Oklahoma Air National Guardsman informs students of HAZMAT dangers

  • Published
  • By Senior Airman Justin M. Creech
  • 137th Air Refueling Wing Public Affairs
A member of the Oklahoma Air National Guard informed eighth-grade science students at Deer Creek Middle School in Edmond, Oklahoma, Sept. 8, 2015, on the dangers of mishandling hazardous materials.

Tech. Sgt. Tim Cotterall, 137th Civil Engineering Squadron emergency management specialist, spends time every September educating the students on the hazardous materials in the home that can cause serious injury.

"I talk to the students about how gasoline, peroxide, oil, ammonia, bleach and chlorine can be found in their home," said Cotterall. "I mention how these materials can be found under the kitchen sink, garage, or in the bathroom."

Cotterall gives seven back-to-back presentations to around 350 students. He warns them of the effects these chemicals can have if ingested, inhaled or if they come in contact with skin.

"You can mess up your lungs by inhaling household bleach," said Cotterall. "You can also damage your ocular nerve if something gets in your eye. Some of the students have younger brothers and sisters, so making sure caps are on bottles and the chemicals are out of reach help prevent injuries"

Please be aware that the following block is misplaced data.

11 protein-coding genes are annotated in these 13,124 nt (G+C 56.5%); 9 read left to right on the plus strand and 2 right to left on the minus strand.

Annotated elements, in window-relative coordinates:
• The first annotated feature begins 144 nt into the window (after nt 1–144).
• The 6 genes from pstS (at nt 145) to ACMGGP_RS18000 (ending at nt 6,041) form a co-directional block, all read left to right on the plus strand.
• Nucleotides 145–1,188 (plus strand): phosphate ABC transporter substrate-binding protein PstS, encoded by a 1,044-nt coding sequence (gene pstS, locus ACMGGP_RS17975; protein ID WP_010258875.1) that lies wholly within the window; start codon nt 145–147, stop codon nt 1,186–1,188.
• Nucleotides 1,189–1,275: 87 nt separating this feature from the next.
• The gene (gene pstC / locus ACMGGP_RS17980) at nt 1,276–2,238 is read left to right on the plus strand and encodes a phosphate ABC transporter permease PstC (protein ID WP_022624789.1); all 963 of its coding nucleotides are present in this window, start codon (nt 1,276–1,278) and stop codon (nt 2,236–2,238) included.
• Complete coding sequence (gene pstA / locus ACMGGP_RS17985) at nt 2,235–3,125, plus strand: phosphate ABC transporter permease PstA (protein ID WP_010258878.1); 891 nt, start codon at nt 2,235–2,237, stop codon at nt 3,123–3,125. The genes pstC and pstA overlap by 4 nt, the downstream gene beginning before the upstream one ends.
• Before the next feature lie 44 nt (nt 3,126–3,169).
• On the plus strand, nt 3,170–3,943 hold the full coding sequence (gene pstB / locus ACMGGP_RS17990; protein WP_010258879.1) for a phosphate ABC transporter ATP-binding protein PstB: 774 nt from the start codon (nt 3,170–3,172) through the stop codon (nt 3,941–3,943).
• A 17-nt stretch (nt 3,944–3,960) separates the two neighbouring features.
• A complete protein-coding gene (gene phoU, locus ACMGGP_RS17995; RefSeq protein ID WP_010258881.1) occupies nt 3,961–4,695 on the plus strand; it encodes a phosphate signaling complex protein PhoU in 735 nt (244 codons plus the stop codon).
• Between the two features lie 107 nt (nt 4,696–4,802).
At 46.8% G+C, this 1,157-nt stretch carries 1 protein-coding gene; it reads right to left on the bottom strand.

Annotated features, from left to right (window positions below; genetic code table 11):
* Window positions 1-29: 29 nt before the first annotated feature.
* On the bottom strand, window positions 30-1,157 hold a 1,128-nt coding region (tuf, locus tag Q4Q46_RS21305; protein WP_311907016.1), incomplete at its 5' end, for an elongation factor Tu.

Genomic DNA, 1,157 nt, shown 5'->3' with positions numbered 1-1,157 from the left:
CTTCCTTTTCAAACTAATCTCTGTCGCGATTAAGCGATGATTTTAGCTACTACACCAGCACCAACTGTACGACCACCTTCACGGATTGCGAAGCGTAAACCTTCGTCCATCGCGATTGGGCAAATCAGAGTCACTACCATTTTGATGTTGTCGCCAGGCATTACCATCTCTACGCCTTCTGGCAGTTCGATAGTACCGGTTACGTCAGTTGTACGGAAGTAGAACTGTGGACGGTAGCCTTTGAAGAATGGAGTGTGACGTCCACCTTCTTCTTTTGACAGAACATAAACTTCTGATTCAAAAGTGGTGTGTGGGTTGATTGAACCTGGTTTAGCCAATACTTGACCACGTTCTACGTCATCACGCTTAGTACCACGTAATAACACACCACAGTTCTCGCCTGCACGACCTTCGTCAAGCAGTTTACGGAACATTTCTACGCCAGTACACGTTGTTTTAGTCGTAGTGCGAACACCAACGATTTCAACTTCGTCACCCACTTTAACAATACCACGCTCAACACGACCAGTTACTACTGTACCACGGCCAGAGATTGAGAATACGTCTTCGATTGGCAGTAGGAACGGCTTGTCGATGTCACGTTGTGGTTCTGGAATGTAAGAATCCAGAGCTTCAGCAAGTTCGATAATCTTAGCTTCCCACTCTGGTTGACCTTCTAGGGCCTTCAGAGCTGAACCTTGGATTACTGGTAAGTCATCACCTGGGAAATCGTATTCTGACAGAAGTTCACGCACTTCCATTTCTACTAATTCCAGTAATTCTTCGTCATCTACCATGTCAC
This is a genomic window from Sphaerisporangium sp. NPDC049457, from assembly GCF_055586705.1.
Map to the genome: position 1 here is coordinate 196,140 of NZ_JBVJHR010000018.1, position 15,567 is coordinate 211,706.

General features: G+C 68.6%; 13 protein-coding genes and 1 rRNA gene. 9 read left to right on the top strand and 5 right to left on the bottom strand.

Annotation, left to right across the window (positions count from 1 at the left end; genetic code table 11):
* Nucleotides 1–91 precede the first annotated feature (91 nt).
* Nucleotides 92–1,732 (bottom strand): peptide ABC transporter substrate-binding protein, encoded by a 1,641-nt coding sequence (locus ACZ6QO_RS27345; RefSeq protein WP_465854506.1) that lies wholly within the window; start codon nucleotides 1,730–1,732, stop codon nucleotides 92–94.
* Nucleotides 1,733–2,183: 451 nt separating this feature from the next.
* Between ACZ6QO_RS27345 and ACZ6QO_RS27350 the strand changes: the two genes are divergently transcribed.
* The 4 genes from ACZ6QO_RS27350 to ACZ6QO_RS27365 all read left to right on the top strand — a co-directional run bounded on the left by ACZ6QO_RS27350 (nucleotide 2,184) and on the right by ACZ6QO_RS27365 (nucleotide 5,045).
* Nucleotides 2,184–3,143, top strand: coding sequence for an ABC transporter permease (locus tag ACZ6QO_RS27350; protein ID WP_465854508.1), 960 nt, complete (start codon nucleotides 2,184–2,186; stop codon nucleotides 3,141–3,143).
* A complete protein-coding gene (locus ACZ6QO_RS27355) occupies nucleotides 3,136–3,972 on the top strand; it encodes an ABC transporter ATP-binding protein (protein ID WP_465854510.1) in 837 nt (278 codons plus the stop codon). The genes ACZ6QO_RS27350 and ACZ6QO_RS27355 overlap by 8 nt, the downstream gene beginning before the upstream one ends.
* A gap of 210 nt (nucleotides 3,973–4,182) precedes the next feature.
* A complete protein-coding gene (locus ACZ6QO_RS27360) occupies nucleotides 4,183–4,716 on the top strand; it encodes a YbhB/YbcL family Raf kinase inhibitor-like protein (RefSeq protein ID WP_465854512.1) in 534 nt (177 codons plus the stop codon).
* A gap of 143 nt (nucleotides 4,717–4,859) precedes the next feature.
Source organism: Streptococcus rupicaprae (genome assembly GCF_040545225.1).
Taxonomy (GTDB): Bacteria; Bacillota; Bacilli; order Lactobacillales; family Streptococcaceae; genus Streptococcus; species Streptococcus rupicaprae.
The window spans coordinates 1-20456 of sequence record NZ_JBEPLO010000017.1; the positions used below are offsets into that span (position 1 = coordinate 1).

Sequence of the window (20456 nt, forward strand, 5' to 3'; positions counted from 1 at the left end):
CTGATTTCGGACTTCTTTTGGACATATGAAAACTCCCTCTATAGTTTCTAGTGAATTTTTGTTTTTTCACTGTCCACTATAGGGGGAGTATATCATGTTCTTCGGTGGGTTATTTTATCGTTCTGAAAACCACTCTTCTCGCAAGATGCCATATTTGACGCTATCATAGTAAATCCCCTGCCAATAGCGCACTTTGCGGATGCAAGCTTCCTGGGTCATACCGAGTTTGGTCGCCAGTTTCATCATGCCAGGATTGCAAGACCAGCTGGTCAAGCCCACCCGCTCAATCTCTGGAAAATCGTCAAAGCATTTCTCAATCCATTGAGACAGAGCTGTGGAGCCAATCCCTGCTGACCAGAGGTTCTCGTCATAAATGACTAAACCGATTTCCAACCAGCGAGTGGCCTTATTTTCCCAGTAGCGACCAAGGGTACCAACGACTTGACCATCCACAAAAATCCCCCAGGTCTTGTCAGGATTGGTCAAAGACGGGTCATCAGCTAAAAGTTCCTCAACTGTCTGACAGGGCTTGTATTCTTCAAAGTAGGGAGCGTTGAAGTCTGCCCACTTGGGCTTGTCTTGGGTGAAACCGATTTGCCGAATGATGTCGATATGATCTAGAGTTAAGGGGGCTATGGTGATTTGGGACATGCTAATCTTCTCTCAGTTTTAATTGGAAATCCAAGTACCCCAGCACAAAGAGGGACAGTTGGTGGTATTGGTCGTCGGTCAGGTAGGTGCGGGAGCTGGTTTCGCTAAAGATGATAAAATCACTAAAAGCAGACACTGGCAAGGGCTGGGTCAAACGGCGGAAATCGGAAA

The presentations come during the hazardous material portion of the students' curriculum. Cotterall's lecture brings these terms to life by providing a real world connection, said Bill Gipperich, Deer Creek Middle School eighth-grade science teacher.

"He specifically asked us what vocabulary is in our curriculum," said Gipperich. "He worked terms like miscibility, hazardous, corrosive and toxic into the presentation by asking the students to define the terms and then would provide a real world example."

The real-life examples Cotterall shares are from training he has received for weapons of mass destruction scenarios.

"I tell them we have to be prepared, which is why it's important we wear the proper PPE (personal protection equipment), because we don't always know what we are getting into," said Cotterall. "I let them know inhalation is the easiest way a person can be affected by a chemical, so that's why we wear a self-contained breathing apparatus."

Cotterall approached Deer Creek Middle School about giving the lecture since he had done so for each of his children's science classes previously. According to Cotterall, National Guard members taking time to educate students is a win, since it shows how much the Guard cares about their safety.

"If one student sees our presence and decides they want to wear the uniform and be involved in the community on this level, that is a win," said Cotterall. "I want them to see that even though they may not see the real-world application of what they are learning now, there is one, and it's very important."